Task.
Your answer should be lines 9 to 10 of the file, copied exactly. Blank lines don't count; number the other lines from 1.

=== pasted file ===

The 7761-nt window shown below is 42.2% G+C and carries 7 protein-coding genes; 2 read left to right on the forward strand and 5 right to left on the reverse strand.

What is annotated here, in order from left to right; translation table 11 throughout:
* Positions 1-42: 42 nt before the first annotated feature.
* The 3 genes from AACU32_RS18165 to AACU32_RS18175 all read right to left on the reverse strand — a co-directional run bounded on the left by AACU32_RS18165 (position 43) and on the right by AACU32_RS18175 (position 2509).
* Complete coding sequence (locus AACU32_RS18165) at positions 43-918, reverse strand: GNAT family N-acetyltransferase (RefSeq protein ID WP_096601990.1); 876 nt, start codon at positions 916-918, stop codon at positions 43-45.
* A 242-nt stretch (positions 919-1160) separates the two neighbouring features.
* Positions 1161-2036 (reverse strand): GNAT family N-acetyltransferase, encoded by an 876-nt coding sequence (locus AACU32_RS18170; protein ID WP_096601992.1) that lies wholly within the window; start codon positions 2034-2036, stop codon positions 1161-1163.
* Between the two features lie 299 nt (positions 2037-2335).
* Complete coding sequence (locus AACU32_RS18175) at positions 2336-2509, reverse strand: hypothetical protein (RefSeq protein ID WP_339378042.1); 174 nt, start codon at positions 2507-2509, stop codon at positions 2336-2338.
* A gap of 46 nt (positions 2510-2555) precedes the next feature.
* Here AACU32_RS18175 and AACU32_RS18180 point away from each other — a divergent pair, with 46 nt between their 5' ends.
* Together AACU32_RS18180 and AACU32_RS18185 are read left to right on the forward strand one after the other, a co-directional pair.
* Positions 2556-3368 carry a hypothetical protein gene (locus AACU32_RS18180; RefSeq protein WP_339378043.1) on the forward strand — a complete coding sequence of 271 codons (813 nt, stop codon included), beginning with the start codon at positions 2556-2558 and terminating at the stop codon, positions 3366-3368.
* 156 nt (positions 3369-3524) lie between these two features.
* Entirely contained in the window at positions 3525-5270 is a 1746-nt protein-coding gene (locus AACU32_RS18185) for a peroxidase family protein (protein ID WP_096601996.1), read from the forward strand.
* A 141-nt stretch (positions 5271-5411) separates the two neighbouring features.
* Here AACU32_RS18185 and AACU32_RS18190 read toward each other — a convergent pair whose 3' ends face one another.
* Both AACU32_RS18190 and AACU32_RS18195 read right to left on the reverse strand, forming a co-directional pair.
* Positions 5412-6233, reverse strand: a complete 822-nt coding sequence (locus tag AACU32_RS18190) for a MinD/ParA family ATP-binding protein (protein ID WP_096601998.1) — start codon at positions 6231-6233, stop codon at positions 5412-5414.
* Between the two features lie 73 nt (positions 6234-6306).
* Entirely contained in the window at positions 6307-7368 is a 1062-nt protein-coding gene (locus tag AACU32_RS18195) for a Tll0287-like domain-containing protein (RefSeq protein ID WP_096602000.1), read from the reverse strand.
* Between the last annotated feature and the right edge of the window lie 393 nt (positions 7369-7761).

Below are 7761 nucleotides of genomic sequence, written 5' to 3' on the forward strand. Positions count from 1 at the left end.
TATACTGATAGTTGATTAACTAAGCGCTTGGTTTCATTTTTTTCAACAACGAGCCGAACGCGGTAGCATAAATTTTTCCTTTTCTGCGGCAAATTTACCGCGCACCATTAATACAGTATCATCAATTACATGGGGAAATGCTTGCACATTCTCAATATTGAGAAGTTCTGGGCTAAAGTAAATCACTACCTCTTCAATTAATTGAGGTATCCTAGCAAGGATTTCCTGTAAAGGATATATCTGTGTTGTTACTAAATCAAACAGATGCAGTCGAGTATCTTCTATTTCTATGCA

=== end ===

* Complete coding sequence (locus AACU32_RS18175) at positions 2336-2509, reverse strand: hypothetical protein (RefSeq protein ID WP_339378042.1); 174 nt, start codon at positions 2507-2509, stop codon at positions 2336-2338.
* A gap of 46 nt (positions 2510-2555) precedes the next feature.